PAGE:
What is Open Science?
Licensing and Author’s rights
One of the key aspects of Open Science is the use of open licences that allow authors to retain control over their works while also making them openly available to the public. They protect authors’ rights, enabling researchers to maintain control over their works, while ensuring that they are widely available for others to use and build upon.
1. Creative Commons:
Creative Commons licenses are a set of standardised permissions that allow creators to easily specify how others can use their work, providing a balance between copyright protection and sharing. These licenses enable creators to choose from a range of permissions, such as allowing or prohibiting commercial use, requiring attribution, or permitting modifications to their original work. By utilising Creative Commons licenses, creators can retain certain rights while granting permissions to others, promoting collaboration, sharing, and innovation.
Crossref is a non-profit organisation that provides digital object identifiers (DOIs) for scholarly content. DOIs are unique identifiers that link research outputs to their underlying digital objects, such as journal articles, books, and datasets. IntechOpen uses Crossref and DOIs to ensure that its publications are discoverable, citable, and accessible to the research community.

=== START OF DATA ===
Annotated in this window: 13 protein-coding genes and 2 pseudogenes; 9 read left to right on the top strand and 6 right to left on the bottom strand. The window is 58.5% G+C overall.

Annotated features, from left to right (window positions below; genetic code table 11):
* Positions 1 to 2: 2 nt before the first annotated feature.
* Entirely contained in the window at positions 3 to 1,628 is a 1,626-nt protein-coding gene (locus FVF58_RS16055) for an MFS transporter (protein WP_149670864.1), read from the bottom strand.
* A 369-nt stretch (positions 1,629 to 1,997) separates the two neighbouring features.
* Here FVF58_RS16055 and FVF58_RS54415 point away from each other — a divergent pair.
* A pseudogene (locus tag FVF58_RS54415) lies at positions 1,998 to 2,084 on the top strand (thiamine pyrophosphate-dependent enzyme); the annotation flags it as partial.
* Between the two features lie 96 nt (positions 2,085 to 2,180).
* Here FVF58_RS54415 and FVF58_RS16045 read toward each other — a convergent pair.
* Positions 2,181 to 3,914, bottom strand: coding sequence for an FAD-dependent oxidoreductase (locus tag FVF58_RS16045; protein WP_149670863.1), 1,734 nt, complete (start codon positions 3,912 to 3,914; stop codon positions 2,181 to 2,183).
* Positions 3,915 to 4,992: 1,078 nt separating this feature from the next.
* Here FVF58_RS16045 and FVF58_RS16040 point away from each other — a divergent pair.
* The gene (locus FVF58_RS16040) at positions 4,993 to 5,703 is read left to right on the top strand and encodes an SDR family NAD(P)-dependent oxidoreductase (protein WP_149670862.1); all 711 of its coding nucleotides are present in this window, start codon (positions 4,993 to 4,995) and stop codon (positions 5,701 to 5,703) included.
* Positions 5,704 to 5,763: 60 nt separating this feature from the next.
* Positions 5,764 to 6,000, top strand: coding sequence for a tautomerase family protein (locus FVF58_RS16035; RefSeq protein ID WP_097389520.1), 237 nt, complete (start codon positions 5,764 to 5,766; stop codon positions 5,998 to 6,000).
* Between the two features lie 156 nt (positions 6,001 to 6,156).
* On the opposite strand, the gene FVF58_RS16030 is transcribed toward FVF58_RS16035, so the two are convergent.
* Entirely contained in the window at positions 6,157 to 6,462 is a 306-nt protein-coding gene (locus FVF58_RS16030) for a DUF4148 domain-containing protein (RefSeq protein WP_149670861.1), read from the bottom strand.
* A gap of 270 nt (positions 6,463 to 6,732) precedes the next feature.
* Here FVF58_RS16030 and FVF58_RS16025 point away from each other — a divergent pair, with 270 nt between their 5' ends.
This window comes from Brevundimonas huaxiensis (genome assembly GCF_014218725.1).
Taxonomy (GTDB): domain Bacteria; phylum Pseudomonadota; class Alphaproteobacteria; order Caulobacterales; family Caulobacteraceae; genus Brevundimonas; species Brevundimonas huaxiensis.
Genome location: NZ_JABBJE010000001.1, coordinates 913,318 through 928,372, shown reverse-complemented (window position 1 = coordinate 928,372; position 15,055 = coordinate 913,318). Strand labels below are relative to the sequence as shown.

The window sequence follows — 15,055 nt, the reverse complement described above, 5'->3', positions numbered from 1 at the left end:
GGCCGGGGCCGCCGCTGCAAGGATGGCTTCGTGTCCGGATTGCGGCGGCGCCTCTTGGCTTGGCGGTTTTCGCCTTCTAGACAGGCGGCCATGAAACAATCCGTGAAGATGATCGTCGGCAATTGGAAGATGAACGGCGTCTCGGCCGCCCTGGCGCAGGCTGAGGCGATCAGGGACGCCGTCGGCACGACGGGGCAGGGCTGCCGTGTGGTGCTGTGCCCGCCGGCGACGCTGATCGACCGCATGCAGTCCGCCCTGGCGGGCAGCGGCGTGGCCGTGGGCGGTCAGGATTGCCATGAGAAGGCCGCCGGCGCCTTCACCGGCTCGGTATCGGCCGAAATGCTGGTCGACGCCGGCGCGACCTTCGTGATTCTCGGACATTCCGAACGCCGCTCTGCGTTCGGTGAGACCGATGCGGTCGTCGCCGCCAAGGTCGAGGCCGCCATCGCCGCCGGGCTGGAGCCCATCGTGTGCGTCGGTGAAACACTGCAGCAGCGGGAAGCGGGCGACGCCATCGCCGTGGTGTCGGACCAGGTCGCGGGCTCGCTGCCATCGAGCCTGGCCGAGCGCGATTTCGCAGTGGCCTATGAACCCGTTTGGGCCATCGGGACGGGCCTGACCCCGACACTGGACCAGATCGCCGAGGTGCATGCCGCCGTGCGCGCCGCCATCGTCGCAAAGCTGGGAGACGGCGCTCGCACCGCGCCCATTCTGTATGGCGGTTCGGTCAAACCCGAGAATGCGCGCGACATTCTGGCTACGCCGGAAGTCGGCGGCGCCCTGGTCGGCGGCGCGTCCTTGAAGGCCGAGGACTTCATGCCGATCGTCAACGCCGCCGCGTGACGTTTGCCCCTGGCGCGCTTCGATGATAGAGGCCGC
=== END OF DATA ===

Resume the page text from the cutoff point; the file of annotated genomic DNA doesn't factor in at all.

3. COPE: Guidelines:
The Committee on Publication Ethics (COPE) is a non-profit organisation dedicated to promoting ethical practices in academic publishing. COPE provides guidelines to help journal editors and publishers maintain high standards of ethical conduct in their work.
IntechOpen is a Committee on Publication Ethics (COPE) member and fully adheres to its Core Practices. COPE’s wide-ranging guidelines cover plagiarism, duplicate publication, data fabrication and manipulation, authorship issues, and conflicts of interest. Journal editors and publishers can follow these guidelines to ensure their publications are of high quality and adhere to ethical standards.